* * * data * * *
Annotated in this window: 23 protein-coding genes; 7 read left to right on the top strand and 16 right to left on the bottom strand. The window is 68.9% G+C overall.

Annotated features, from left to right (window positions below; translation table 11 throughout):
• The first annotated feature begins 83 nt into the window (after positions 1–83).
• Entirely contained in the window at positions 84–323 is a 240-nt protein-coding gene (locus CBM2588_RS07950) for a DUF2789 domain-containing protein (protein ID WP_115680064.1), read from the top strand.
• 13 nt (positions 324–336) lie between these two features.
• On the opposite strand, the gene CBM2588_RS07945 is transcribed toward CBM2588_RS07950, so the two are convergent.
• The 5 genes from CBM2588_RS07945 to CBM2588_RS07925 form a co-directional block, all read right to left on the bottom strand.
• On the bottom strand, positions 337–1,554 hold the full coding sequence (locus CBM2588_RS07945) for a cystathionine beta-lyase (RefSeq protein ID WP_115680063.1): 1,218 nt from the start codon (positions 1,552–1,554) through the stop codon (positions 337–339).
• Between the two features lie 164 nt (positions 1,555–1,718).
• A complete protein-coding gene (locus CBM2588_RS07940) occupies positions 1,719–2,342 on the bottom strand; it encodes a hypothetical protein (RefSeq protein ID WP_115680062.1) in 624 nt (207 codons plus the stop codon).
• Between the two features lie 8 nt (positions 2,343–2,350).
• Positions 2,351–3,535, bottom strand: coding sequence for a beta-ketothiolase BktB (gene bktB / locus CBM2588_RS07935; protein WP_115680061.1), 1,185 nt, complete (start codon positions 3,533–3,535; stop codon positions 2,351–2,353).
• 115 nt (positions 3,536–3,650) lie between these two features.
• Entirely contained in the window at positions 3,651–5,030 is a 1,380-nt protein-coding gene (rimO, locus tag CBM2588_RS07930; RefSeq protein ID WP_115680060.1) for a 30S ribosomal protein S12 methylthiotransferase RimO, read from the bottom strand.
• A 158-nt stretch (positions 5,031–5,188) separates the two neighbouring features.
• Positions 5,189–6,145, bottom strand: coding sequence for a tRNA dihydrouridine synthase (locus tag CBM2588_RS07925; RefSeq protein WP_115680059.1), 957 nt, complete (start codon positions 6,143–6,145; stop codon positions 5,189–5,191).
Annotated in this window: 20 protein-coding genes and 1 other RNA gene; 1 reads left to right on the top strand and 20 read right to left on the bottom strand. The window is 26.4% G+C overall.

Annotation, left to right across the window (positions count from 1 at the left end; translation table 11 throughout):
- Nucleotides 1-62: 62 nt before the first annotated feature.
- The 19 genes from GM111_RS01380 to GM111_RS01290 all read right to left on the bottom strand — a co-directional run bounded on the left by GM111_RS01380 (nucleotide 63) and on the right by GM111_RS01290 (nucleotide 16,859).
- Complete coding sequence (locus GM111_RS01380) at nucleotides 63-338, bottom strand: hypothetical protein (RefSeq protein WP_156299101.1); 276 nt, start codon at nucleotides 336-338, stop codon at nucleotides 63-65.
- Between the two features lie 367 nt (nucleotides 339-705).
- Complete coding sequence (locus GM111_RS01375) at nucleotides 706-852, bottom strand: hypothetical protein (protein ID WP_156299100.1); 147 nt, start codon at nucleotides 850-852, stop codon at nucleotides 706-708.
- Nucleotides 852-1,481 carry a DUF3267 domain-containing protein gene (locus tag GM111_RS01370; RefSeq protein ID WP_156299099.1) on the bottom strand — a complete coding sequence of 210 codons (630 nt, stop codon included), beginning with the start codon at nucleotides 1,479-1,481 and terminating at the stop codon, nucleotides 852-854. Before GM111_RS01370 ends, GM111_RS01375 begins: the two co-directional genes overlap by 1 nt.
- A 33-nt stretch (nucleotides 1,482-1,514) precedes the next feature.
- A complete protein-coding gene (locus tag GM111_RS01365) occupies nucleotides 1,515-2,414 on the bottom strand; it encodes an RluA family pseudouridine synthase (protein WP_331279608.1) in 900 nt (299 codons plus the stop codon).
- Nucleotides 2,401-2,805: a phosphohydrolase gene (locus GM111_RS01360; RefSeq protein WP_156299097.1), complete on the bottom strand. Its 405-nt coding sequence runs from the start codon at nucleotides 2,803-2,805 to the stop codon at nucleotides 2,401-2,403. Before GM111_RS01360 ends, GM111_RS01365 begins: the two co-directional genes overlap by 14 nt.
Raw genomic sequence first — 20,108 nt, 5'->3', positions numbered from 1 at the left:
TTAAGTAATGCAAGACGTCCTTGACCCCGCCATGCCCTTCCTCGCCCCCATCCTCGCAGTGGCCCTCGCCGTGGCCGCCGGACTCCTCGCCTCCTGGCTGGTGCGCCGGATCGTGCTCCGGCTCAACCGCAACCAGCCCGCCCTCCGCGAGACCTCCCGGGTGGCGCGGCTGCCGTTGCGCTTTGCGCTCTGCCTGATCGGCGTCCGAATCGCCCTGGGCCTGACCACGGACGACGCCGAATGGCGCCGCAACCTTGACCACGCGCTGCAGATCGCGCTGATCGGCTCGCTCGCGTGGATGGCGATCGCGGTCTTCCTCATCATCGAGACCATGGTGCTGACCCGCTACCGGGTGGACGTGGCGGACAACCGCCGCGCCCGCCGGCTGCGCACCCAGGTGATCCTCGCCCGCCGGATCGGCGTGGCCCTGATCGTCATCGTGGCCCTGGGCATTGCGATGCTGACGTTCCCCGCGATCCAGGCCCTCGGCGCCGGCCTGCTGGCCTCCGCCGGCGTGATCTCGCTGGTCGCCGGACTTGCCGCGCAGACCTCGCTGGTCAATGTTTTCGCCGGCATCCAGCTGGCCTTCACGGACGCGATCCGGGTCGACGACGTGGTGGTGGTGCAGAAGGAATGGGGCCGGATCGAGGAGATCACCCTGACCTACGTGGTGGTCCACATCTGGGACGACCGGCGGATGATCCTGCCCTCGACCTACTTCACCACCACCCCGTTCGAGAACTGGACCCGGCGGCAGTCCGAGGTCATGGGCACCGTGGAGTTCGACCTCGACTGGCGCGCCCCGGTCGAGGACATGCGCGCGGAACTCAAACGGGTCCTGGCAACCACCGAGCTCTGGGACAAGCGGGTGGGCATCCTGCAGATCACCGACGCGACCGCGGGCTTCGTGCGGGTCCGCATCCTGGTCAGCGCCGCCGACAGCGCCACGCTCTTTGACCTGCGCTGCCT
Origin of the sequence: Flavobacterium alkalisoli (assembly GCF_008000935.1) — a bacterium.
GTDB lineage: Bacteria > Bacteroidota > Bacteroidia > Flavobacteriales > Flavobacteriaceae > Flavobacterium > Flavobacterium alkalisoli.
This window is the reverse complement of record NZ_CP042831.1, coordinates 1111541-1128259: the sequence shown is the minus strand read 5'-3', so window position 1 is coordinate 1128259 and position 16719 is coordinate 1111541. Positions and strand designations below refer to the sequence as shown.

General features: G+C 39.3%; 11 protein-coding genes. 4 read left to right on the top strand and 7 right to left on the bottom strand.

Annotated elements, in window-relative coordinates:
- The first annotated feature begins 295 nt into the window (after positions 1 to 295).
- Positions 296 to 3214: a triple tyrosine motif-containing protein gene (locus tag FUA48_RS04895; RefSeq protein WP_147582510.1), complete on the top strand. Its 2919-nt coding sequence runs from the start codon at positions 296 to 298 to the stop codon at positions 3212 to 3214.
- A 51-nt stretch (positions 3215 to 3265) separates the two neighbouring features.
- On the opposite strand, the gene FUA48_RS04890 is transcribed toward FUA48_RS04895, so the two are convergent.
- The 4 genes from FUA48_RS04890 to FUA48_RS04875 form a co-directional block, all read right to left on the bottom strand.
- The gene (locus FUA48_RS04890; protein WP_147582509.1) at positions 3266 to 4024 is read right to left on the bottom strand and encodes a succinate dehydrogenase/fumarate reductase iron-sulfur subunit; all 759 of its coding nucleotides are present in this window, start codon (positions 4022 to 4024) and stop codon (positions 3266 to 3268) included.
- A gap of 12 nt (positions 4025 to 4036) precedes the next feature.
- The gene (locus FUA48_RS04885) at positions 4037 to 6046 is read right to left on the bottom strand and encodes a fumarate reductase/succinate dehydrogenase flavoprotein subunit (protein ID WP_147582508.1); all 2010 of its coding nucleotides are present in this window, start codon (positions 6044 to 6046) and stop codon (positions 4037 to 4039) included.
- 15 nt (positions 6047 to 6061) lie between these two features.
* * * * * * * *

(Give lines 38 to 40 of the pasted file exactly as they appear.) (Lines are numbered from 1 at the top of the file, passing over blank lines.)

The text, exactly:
- On the opposite strand, the gene FUA48_RS04890 is transcribed toward FUA48_RS04895, so the two are convergent.
- The 4 genes from FUA48_RS04890 to FUA48_RS04875 form a co-directional block, all read right to left on the bottom strand.
- The gene (locus FUA48_RS04890; protein WP_147582509.1) at positions 3266 to 4024 is read right to left on the bottom strand and encodes a succinate dehydrogenase/fumarate reductase iron-sulfur subunit; all 759 of its coding nucleotides are present in this window, start codon (positions 4022 to 4024) and stop codon (positions 3266 to 3268) included.